Since the early 1970s, photographer Roger Vail has been visiting carnivals and documenting the amusement rides through long exposure photos, which turn them from beastly metal machines into beautiful light shapes.
Creators writes that Vail’s fascination and dedication to this particular subject began in the summer of 1971, when the photographer visited a carnival with his 8×10 view camera.
“I had been shooting at night with a view camera mostly in urban settings and time exposure was necessary,” Vail tells Creators. “That summer I made photographs at a carnival for the first time. I thought I would try one of a Ferris wheel not knowing what it would look like. When I saw the film, I was really surprised and pleased with what I got and couldn’t wait to do more.”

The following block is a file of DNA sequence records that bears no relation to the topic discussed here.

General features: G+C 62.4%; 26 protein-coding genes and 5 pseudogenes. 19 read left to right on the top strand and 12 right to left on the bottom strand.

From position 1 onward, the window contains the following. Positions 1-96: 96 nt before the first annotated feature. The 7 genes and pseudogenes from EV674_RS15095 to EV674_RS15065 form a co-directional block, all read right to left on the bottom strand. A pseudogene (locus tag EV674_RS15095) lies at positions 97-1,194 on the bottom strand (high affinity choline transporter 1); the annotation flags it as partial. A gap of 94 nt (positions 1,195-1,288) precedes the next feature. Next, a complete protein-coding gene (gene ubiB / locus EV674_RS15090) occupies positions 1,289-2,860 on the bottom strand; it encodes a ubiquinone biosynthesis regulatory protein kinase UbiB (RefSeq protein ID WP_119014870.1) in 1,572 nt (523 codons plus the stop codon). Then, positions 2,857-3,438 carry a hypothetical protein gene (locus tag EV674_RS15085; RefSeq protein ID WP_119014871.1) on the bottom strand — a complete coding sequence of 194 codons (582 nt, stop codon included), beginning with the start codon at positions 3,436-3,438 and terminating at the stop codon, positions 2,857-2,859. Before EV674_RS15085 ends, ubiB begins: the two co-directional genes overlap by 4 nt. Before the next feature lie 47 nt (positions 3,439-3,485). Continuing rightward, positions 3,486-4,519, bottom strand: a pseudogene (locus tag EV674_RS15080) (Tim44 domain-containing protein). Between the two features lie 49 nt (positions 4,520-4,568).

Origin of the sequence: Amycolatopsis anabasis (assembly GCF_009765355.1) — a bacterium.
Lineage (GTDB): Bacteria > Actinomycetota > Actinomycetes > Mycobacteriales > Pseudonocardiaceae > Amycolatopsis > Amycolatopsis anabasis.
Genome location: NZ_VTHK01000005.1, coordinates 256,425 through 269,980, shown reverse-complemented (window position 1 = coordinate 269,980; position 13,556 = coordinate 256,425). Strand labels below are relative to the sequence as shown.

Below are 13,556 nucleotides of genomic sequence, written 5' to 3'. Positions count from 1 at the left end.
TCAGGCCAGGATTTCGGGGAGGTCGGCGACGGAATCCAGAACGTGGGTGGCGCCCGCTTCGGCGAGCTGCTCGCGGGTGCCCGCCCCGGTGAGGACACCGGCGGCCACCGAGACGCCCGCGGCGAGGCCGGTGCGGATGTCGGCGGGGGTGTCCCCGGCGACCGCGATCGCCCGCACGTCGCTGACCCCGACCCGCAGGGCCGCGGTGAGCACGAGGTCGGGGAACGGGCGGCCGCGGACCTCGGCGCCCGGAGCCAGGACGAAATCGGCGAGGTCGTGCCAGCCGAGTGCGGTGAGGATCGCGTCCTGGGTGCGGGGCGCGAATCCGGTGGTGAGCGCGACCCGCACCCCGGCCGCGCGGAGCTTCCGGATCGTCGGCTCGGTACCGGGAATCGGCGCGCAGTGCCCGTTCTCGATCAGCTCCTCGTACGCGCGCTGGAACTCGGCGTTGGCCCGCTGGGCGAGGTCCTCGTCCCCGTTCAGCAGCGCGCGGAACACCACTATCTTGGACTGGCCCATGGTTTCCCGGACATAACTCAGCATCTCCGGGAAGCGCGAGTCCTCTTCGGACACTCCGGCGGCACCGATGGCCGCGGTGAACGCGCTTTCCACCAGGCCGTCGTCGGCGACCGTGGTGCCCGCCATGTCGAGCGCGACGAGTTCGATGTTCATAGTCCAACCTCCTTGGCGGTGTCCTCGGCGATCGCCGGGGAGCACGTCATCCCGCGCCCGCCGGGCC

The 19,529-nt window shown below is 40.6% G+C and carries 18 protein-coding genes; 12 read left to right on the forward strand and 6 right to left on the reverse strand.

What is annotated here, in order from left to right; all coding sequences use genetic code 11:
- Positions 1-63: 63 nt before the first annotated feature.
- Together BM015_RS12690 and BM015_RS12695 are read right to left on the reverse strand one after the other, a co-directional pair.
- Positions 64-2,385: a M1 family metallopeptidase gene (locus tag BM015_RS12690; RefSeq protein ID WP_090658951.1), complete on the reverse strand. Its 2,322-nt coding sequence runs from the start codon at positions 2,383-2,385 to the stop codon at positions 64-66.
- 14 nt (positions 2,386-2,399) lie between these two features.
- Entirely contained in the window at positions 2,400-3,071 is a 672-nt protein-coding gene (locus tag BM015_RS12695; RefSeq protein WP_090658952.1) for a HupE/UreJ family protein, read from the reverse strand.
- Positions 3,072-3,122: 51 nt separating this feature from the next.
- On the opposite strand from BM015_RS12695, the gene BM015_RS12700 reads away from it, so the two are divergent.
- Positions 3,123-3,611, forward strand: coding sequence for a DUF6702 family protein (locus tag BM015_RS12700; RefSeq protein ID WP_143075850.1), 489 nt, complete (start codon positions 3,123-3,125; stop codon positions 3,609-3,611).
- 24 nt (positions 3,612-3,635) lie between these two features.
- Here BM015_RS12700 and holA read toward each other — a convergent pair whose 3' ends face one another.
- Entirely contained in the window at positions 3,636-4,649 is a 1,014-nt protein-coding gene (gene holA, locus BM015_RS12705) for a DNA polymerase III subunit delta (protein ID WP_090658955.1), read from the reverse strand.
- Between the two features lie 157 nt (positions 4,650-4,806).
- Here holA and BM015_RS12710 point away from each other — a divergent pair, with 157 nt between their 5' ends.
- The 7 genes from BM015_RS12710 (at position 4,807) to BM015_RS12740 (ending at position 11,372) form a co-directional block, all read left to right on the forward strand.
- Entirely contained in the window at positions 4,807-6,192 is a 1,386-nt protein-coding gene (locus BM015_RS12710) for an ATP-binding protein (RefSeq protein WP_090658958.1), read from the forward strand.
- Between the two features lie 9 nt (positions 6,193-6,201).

Here are two gelatin silver prints of long exposures Vail made in the early 1970s:
Through the years, Vail continued to visit carnivals and add to his growing body of work. Part of his enthusiasm years ago was the fact that the results wouldn’t be seen and known until the film was developed afterward.
In more recent years, Vail has been capturing the same subject in color.
Image credits: All photographs by Roger Vail and used with the permission of the Joseph Bellows Gallery
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